The threat of nuclear war fills people with fear. Yet the increasingly blurred line between nuclear and conventional weapons is heightening the danger.
Nuclear and non-nuclear weapons have never been entirely separate from each other.
The B-29 bomber, for example, was designed and built to deliver conventional bombs. But on 6 August 1945 one of these aircraft, Enola Gay, dropped a nuclear weapon on the Japanese city of Hiroshima.
Seventy-four years later, nine countries now possess thousands of nuclear weapons, which are becoming increasingly entangled with non-nuclear weapons.
The global stockpile of nuclear weapons is down from an all-time high of about 64,000 in 1986 - but some contemporary weapons are about 300 times more powerful than the bomb dropped on Hiroshima.
Apart from the UK, all nuclear-armed states possess dual-use weapons that can be used to deliver nuclear or conventional warheads.
These include missiles of ever-longer ranges.
Russia, for example, has recently deployed a new ground-launched cruise missile, the 9M729.
The US believes this missile is dual-use and has been tested to distances "well over" 500km (310 miles).
The missile is at the heart of US claims Russia breached the terms of a treaty banning the use of medium- and intermediate-range missiles.
The US has announced its withdrawal from the pact, raising concerns about a new arms race.
China, meanwhile, has recently been showing off its newest missile, the DF-26.
Capable of travelling more than 2,500km (1,553 miles), it appears to be the world's longest range dual-use missile capable of a precision strike.
There are a number of scenarios in which such missiles could inadvertently increase the chance of a nuclear war.
The most obvious is that in a conflict, they might be launched with conventional warheads but mistaken for nuclear weapons.
This ambiguity could prompt the adversary to launch an immediate nuclear response.
It is difficult to know whether it would choose this course of action - or wait until the weapons had detonated and it became clear how they were armed.
In practice, the greatest danger with dual-use missiles may lie elsewhere: misidentification before they have even been launched.
Imagine that China dispersed lorry-mounted DF-26 missiles loaded with nuclear warheads around its territory.
The US, wrongly believing them to be conventionally armed, might decide to try to destroy them.
By attacking them, it could inadvertently provoke China into launching those nuclear weapons it still had before they could be destroyed.
Dual-use missiles are not the only way in which nuclear and non-nuclear weapons are increasingly entangled.
For example, all nuclear forces need a communication system - which could include satellites.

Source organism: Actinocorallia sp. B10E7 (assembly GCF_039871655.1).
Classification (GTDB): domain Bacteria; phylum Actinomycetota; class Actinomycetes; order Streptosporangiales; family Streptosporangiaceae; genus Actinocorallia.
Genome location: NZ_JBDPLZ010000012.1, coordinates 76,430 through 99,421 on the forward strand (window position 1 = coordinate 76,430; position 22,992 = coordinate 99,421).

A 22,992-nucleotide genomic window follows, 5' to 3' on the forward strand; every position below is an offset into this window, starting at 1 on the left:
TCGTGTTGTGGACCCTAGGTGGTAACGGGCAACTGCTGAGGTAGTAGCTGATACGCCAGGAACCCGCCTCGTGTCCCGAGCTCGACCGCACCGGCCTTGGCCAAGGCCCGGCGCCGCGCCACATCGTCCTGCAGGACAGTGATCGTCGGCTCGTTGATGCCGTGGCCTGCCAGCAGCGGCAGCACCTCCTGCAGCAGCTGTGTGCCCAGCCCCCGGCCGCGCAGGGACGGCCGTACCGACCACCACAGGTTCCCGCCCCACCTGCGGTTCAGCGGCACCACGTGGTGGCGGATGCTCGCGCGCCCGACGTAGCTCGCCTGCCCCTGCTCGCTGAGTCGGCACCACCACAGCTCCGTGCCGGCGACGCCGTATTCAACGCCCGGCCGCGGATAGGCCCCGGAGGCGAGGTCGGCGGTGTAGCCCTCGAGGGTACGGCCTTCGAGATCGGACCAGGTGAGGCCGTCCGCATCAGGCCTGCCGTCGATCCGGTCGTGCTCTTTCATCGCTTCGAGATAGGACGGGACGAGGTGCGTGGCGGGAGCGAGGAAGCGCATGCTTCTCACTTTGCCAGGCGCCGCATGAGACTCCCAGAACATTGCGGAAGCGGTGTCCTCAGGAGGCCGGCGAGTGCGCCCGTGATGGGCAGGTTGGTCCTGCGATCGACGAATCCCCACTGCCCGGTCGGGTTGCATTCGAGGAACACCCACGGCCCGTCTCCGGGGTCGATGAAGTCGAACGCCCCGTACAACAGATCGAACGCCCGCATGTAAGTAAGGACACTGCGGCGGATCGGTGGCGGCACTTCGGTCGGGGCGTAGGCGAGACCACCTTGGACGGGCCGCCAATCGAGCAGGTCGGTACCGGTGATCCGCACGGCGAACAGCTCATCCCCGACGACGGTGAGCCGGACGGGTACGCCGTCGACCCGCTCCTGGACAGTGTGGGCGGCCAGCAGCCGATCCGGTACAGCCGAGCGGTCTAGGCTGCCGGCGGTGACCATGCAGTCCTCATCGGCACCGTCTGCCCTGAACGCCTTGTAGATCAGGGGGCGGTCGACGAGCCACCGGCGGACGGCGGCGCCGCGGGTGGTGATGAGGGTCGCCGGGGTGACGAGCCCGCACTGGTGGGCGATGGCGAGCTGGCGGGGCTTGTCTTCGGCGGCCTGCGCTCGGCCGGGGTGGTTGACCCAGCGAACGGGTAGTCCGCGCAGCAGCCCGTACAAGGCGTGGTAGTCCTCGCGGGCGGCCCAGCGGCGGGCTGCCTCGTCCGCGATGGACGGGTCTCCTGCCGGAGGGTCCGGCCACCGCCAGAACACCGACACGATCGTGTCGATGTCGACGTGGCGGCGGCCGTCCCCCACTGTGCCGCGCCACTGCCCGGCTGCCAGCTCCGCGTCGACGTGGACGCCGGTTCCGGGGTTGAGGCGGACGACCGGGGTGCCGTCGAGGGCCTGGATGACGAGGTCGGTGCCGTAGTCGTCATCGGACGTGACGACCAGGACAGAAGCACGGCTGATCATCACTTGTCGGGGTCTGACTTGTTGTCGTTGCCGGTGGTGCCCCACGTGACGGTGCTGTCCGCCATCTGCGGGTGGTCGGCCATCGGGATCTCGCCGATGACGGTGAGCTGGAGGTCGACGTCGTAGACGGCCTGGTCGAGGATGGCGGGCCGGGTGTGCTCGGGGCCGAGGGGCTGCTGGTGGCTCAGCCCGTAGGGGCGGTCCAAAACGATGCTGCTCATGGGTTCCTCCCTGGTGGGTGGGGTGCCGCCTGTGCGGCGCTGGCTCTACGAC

But, increasingly, these nuclear command-and-control systems are also being used to support non-nuclear operations.
The US, for example, operates satellites to provide warning of attacks with nuclear-armed or conventionally armed ballistic missiles.
In a conflict between Nato and Russia, these could be used to detect short-range conventional ballistic missiles launched by Russia - as the first step towards shooting them down.
If this strategy was successful, Russia could decide to attack the US early-warning satellites in response.
In fact, the US intelligence community has warned that Russia is developing ground-based laser weapons for that exact purpose.
But blinding US early-warning satellites would not simply undermine its ability to spot conventionally armed missiles.
It would also compromise the ability of the US to detect nuclear-armed ballistic missiles and could raise fears that Russia was planning a nuclear attack on the US.
Indeed, the latest US Nuclear Posture Review - the key official statement of US nuclear policy - explicitly threatens to consider the use of nuclear weapons against any state that attacks its nuclear command-and-control systems.
This threat applies whether or not that state has used nuclear weapons first.
The governments of nuclear-armed states are presumably aware of the growing entanglement between nuclear and non-nuclear weapons.
They are also aware of at least some of the associated dangers.
However, working to reduce these risks does not seem to be a priority.
The focus remains on enhancing their military capabilities, to deter one another.
One option could be for countries to try to agree a ban on weapons that could threaten nuclear command-and-control satellites.
But for the moment, governments of nuclear-armed states are reluctant to sit around the same table.
As a result, the prospects of such cooperation appear to be bleak.
About this piece
This analysis piece was commissioned by the BBC from an expert working for an outside organisation.
James Acton is a co-director of the Nuclear Policy Program at Carnegie Endowment for International Peace. This piece is based on Escalation through Entanglement: How the Vulnerability of Command-and-Control Systems Raises the Risks of an Inadvertent Nuclear War. You can follow him on Twitter here.
Edited by Duncan Walker